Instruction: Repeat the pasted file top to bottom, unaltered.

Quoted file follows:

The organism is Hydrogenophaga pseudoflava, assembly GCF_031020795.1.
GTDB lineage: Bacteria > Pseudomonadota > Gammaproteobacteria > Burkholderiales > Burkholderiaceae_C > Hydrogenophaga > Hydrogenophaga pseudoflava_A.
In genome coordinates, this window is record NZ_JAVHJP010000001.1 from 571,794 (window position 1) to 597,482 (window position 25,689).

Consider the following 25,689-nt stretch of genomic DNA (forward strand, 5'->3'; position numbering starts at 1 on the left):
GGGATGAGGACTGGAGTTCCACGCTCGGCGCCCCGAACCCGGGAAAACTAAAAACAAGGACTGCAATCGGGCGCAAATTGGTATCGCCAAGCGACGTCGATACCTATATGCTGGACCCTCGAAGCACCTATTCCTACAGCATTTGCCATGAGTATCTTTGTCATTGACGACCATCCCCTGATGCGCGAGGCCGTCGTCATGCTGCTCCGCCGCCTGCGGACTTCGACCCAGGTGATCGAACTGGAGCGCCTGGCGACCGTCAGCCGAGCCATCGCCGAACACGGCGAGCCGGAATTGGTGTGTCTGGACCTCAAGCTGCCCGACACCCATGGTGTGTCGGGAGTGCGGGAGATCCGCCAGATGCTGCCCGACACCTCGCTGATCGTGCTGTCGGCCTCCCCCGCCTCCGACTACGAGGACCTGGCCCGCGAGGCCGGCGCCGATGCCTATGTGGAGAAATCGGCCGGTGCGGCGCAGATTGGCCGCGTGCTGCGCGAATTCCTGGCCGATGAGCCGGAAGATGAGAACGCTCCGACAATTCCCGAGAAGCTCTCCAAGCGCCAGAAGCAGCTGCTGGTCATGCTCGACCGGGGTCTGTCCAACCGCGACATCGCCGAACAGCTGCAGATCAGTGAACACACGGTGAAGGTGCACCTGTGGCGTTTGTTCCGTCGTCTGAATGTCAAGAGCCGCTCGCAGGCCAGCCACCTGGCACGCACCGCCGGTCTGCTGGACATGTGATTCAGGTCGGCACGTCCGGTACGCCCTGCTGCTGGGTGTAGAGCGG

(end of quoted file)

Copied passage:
The organism is Hydrogenophaga pseudoflava, assembly GCF_031020795.1.
GTDB lineage: Bacteria > Pseudomonadota > Gammaproteobacteria > Burkholderiales > Burkholderiaceae_C > Hydrogenophaga > Hydrogenophaga pseudoflava_A.
In genome coordinates, this window is record NZ_JAVHJP010000001.1 from 571,794 (window position 1) to 597,482 (window position 25,689).

Consider the following 25,689-nt stretch of genomic DNA (forward strand, 5'->3'; position numbering starts at 1 on the left):
GGGATGAGGACTGGAGTTCCACGCTCGGCGCCCCGAACCCGGGAAAACTAAAAACAAGGACTGCAATCGGGCGCAAATTGGTATCGCCAAGCGACGTCGATACCTATATGCTGGACCCTCGAAGCACCTATTCCTACAGCATTTGCCATGAGTATCTTTGTCATTGACGACCATCCCCTGATGCGCGAGGCCGTCGTCATGCTGCTCCGCCGCCTGCGGACTTCGACCCAGGTGATCGAACTGGAGCGCCTGGCGACCGTCAGCCGAGCCATCGCCGAACACGGCGAGCCGGAATTGGTGTGTCTGGACCTCAAGCTGCCCGACACCCATGGTGTGTCGGGAGTGCGGGAGATCCGCCAGATGCTGCCCGACACCTCGCTGATCGTGCTGTCGGCCTCCCCCGCCTCCGACTACGAGGACCTGGCCCGCGAGGCCGGCGCCGATGCCTATGTGGAGAAATCGGCCGGTGCGGCGCAGATTGGCCGCGTGCTGCGCGAATTCCTGGCCGATGAGCCGGAAGATGAGAACGCTCCGACAATTCCCGAGAAGCTCTCCAAGCGCCAGAAGCAGCTGCTGGTCATGCTCGACCGGGGTCTGTCCAACCGCGACATCGCCGAACAGCTGCAGATCAGTGAACACACGGTGAAGGTGCACCTGTGGCGTTTGTTCCGTCGTCTGAATGTCAAGAGCCGCTCGCAGGCCAGCCACCTGGCACGCACCGCCGGTCTGCTGGACATGTGATTCAGGTCGGCACGTCCGGTACGCCCTGCTGCTGGGTGTAGAGCGG